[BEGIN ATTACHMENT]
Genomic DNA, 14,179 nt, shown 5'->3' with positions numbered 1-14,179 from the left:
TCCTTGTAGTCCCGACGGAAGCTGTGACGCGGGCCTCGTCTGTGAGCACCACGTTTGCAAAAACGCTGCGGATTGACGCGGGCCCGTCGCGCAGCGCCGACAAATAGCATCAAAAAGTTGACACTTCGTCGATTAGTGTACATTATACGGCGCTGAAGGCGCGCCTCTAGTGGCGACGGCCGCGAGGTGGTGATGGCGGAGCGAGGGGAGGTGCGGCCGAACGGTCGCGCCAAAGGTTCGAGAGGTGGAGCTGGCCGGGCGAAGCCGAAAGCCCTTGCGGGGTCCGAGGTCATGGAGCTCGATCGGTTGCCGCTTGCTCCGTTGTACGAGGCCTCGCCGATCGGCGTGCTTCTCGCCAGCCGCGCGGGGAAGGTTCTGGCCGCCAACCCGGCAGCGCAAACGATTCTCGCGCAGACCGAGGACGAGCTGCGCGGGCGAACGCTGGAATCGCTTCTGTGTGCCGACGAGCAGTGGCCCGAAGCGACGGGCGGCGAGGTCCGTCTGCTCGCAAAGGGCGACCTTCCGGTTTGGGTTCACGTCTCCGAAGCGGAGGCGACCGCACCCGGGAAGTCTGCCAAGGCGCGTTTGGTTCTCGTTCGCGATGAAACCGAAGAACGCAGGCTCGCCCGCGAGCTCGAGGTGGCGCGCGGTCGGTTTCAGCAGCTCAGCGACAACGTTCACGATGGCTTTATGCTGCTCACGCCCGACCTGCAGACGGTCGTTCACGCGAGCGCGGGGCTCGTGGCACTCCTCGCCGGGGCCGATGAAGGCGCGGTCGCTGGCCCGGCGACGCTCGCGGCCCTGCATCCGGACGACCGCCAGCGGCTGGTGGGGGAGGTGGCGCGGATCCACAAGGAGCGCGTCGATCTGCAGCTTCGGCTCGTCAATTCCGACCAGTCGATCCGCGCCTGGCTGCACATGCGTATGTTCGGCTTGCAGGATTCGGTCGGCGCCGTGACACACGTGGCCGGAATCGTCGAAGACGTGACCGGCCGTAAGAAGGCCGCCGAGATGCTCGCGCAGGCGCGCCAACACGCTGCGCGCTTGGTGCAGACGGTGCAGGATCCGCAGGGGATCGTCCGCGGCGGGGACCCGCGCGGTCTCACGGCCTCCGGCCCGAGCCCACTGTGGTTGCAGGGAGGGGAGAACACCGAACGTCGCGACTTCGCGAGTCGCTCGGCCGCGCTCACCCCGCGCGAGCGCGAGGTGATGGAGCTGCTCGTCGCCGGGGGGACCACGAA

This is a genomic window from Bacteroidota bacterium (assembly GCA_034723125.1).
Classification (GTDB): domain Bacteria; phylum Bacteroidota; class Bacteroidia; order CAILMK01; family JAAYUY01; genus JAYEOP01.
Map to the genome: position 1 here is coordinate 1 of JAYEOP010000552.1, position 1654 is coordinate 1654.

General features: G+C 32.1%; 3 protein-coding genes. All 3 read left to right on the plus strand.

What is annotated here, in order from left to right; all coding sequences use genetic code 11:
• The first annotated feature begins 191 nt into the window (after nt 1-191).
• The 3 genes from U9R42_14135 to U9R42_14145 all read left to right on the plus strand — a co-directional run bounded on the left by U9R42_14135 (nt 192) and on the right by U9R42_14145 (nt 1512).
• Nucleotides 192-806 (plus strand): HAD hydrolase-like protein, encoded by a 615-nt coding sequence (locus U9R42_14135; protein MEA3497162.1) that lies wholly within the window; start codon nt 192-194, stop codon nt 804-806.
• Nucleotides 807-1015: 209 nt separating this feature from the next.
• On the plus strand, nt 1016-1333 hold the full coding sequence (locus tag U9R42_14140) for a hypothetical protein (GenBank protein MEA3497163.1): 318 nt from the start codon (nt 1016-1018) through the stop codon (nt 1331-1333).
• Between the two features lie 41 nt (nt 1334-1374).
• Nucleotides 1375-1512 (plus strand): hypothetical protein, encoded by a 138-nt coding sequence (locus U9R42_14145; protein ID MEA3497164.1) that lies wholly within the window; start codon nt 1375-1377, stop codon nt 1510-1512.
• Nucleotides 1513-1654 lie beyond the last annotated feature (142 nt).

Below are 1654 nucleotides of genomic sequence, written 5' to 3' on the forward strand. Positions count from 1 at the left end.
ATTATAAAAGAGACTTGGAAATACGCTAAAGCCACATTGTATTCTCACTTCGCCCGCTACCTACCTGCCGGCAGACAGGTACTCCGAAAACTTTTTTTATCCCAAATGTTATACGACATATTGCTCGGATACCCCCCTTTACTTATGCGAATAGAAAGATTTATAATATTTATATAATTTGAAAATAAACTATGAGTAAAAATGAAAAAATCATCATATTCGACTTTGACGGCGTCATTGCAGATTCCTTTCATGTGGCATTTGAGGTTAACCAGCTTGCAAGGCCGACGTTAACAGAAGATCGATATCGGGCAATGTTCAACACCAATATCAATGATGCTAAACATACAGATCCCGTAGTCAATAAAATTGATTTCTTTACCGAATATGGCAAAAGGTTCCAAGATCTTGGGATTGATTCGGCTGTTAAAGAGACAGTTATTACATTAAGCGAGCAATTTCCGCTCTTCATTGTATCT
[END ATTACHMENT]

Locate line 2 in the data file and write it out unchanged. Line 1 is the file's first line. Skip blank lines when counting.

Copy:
TCCTTGTAGTCCCGACGGAAGCTGTGACGCGGGCCTCGTCTGTGAGCACCACGTTTGCAAAAACGCTGCGGATTGACGCGGGCCCGTCGCGCAGCGCCGACAAATAGCATCAAAAAGTTGACACTTCGTCGATTAGTGTACATTATACGGCGCTGAAGGCGCGCCTCTAGTGGCGACGGCCGCGAGGTGGTGATGGCGGAGCGAGGGGAGGTGCGGCCGAACGGTCGCGCCAAAGGTTCGAGAGGTGGAGCTGGCCGGGCGAAGCCGAAAGCCCTTGCGGGGTCCGAGGTCATGGAGCTCGATCGGTTGCCGCTTGCTCCGTTGTACGAGGCCTCGCCGATCGGCGTGCTTCTCGCCAGCCGCGCGGGGAAGGTTCTGGCCGCCAACCCGGCAGCGCAAACGATTCTCGCGCAGACCGAGGACGAGCTGCGCGGGCGAACGCTGGAATCGCTTCTGTGTGCCGACGAGCAGTGGCCCGAAGCGACGGGCGGCGAGGTCCGTCTGCTCGCAAAGGGCGACCTTCCGGTTTGGGTTCACGTCTCCGAAGCGGAGGCGACCGCACCCGGGAAGTCTGCCAAGGCGCGTTTGGTTCTCGTTCGCGATGAAACCGAAGAACGCAGGCTCGCCCGCGAGCTCGAGGTGGCGCGCGGTCGGTTTCAGCAGCTCAGCGACAACGTTCACGATGGCTTTATGCTGCTCACGCCCGACCTGCAGACGGTCGTTCACGCGAGCGCGGGGCTCGTGGCACTCCTCGCCGGGGCCGATGAAGGCGCGGTCGCTGGCCCGGCGACGCTCGCGGCCCTGCATCCGGACGACCGCCAGCGGCTGGTGGGGGAGGTGGCGCGGATCCACAAGGAGCGCGTCGATCTGCAGCTTCGGCTCGTCAATTCCGACCAGTCGATCCGCGCCTGGCTGCACATGCGTATGTTCGGCTTGCAGGATTCGGTCGGCGCCGTGACACACGTGGCCGGAATCGTCGAAGACGTGACCGGCCGTAAGAAGGCCGCCGAGATGCTCGCGCAGGCGCGCCAACACGCTGCGCGCTTGGTGCAGACGGTGCAGGATCCGCAGGGGATCGTCCGCGGCGGGGACCCGCGCGGTCTCACGGCCTCCGGCCCGAGCCCACTGTGGTTGCAGGGAGGGGAGAACACCGAACGTCGCGACTTCGCGAGTCGCTCGGCCGCGCTCACCCCGCGCGAGCGCGAGGTGATGGAGCTGCTCGTCGCCGGGGGGACCACGAA